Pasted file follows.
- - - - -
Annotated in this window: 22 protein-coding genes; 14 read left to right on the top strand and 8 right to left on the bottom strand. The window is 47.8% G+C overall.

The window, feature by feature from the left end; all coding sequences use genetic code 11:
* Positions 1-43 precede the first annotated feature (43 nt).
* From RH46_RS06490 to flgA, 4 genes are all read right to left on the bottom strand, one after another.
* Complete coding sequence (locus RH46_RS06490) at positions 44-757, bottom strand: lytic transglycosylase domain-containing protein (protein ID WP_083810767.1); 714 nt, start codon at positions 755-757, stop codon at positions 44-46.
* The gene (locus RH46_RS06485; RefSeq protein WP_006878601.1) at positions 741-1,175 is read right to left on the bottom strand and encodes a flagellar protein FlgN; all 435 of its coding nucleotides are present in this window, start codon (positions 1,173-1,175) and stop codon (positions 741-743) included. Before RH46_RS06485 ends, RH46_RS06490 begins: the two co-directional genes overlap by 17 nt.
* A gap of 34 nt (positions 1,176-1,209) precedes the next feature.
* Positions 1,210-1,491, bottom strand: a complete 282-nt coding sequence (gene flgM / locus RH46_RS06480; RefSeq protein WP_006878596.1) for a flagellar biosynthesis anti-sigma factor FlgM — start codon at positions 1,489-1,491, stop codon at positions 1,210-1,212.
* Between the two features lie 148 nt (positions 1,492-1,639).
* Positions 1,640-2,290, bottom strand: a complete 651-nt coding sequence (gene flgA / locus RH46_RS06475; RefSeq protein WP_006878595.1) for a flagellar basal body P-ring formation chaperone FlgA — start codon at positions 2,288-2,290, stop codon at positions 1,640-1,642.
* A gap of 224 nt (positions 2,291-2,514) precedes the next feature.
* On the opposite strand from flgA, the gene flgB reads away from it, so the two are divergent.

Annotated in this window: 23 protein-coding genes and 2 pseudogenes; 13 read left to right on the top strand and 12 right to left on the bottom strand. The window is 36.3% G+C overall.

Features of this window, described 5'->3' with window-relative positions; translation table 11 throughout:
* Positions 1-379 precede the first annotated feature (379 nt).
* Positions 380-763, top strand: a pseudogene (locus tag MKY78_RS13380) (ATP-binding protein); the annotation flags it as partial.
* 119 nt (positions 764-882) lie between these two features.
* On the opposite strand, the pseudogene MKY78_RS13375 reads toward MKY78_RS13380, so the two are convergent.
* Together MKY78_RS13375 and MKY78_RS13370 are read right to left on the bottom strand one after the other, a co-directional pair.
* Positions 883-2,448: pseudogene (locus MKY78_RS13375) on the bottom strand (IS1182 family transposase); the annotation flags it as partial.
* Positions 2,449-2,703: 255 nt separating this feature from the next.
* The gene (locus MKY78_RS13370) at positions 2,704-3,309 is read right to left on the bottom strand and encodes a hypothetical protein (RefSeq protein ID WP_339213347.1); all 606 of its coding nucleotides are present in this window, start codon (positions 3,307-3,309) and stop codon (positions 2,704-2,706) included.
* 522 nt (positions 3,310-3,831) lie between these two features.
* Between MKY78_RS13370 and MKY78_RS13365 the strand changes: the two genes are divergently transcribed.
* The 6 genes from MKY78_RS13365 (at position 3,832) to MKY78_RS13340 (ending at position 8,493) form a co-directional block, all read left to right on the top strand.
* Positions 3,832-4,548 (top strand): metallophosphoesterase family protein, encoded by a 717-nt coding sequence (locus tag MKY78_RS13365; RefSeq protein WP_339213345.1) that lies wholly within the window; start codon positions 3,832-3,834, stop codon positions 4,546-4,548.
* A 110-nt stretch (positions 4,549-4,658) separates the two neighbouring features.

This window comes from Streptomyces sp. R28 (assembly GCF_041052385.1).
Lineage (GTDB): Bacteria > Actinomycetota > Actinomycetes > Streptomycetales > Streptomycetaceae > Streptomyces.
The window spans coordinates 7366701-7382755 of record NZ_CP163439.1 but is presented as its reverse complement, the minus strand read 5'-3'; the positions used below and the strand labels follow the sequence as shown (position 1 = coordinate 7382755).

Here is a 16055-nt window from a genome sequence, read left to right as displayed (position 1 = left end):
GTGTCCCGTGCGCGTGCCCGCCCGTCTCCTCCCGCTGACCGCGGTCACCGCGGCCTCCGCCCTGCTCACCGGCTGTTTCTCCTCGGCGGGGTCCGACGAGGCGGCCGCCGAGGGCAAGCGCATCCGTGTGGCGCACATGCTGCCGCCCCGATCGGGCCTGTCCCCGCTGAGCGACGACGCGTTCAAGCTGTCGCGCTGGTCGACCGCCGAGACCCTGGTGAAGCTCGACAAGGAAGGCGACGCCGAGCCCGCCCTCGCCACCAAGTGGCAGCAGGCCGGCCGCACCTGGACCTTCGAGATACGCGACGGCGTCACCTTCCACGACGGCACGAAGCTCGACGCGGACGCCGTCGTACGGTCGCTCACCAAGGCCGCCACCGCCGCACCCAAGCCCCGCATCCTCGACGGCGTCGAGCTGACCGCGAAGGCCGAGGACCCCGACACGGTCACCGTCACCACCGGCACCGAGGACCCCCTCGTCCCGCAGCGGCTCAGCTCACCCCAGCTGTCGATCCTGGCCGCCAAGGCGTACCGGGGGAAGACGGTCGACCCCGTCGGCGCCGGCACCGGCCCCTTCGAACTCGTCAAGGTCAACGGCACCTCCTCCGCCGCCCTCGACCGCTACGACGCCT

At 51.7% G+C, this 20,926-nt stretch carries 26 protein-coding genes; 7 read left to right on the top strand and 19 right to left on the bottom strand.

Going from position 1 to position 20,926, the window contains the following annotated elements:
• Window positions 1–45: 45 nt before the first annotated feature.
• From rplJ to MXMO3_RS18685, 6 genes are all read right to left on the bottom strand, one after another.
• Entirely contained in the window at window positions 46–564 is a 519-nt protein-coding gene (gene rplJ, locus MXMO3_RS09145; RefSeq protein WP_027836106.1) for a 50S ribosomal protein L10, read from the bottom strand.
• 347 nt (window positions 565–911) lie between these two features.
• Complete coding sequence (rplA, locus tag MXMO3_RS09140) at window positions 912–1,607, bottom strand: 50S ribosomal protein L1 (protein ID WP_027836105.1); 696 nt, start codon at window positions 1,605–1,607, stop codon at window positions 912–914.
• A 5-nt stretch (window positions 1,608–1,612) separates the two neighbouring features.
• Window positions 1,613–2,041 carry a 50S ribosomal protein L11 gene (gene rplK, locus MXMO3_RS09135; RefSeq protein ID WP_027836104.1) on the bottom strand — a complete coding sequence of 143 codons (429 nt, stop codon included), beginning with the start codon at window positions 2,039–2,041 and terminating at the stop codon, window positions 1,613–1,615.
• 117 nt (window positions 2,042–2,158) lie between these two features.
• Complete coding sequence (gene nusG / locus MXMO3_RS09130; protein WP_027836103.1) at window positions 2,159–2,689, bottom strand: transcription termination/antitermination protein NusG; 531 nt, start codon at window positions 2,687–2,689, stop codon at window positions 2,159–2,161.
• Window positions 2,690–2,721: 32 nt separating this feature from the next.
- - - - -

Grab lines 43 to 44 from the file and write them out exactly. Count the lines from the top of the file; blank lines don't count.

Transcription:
• Complete coding sequence (gene nusG / locus MXMO3_RS09130; protein WP_027836103.1) at window positions 2,159–2,689, bottom strand: transcription termination/antitermination protein NusG; 531 nt, start codon at window positions 2,687–2,689, stop codon at window positions 2,159–2,161.
• Window positions 2,690–2,721: 32 nt separating this feature from the next.